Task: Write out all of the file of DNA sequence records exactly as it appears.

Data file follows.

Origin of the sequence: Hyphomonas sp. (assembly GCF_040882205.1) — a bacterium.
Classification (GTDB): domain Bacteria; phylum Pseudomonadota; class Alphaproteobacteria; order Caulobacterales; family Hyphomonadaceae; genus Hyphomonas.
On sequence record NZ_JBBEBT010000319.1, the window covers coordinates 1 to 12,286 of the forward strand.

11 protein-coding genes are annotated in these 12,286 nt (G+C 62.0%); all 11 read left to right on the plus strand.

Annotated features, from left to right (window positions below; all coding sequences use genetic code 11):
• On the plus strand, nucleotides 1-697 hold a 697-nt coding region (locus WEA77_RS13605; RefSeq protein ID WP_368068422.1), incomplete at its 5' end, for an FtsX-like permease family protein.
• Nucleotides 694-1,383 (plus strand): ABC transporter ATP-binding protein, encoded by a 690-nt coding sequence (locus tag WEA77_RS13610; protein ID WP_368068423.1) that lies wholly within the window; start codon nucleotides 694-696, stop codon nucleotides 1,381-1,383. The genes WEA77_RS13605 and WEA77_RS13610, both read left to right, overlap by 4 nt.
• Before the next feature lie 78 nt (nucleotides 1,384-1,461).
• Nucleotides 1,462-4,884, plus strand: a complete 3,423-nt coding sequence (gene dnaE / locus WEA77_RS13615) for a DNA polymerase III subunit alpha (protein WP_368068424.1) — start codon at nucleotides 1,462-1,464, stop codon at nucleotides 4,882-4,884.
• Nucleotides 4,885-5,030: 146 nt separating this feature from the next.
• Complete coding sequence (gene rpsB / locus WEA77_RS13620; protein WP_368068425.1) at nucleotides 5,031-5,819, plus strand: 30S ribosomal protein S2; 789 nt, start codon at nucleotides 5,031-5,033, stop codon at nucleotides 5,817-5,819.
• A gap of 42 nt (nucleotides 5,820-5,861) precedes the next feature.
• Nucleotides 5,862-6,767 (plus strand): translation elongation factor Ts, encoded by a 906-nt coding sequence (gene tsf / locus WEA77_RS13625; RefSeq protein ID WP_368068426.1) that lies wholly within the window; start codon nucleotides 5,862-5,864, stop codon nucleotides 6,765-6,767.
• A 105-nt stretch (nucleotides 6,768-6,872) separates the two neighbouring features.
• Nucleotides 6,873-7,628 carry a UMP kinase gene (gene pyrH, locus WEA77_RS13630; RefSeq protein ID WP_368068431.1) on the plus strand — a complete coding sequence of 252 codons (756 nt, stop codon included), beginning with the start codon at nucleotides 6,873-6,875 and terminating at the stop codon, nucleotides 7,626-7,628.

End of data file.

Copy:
Origin of the sequence: Hyphomonas sp. (assembly GCF_040882205.1) — a bacterium.
Classification (GTDB): domain Bacteria; phylum Pseudomonadota; class Alphaproteobacteria; order Caulobacterales; family Hyphomonadaceae; genus Hyphomonas.
On sequence record NZ_JBBEBT010000319.1, the window covers coordinates 1 to 12,286 of the forward strand.

11 protein-coding genes are annotated in these 12,286 nt (G+C 62.0%); all 11 read left to right on the plus strand.

Annotated features, from left to right (window positions below; all coding sequences use genetic code 11):
• On the plus strand, nucleotides 1-697 hold a 697-nt coding region (locus WEA77_RS13605; RefSeq protein ID WP_368068422.1), incomplete at its 5' end, for an FtsX-like permease family protein.
• Nucleotides 694-1,383 (plus strand): ABC transporter ATP-binding protein, encoded by a 690-nt coding sequence (locus tag WEA77_RS13610; protein ID WP_368068423.1) that lies wholly within the window; start codon nucleotides 694-696, stop codon nucleotides 1,381-1,383. The genes WEA77_RS13605 and WEA77_RS13610, both read left to right, overlap by 4 nt.
• Before the next feature lie 78 nt (nucleotides 1,384-1,461).
• Nucleotides 1,462-4,884, plus strand: a complete 3,423-nt coding sequence (gene dnaE / locus WEA77_RS13615) for a DNA polymerase III subunit alpha (protein WP_368068424.1) — start codon at nucleotides 1,462-1,464, stop codon at nucleotides 4,882-4,884.
• Nucleotides 4,885-5,030: 146 nt separating this feature from the next.
• Complete coding sequence (gene rpsB / locus WEA77_RS13620; protein WP_368068425.1) at nucleotides 5,031-5,819, plus strand: 30S ribosomal protein S2; 789 nt, start codon at nucleotides 5,031-5,033, stop codon at nucleotides 5,817-5,819.
• A gap of 42 nt (nucleotides 5,820-5,861) precedes the next feature.
• Nucleotides 5,862-6,767 (plus strand): translation elongation factor Ts, encoded by a 906-nt coding sequence (gene tsf / locus WEA77_RS13625; RefSeq protein ID WP_368068426.1) that lies wholly within the window; start codon nucleotides 5,862-5,864, stop codon nucleotides 6,765-6,767.
• A 105-nt stretch (nucleotides 6,768-6,872) separates the two neighbouring features.
• Nucleotides 6,873-7,628 carry a UMP kinase gene (gene pyrH, locus WEA77_RS13630; RefSeq protein ID WP_368068431.1) on the plus strand — a complete coding sequence of 252 codons (756 nt, stop codon included), beginning with the start codon at nucleotides 6,873-6,875 and terminating at the stop codon, nucleotides 7,626-7,628.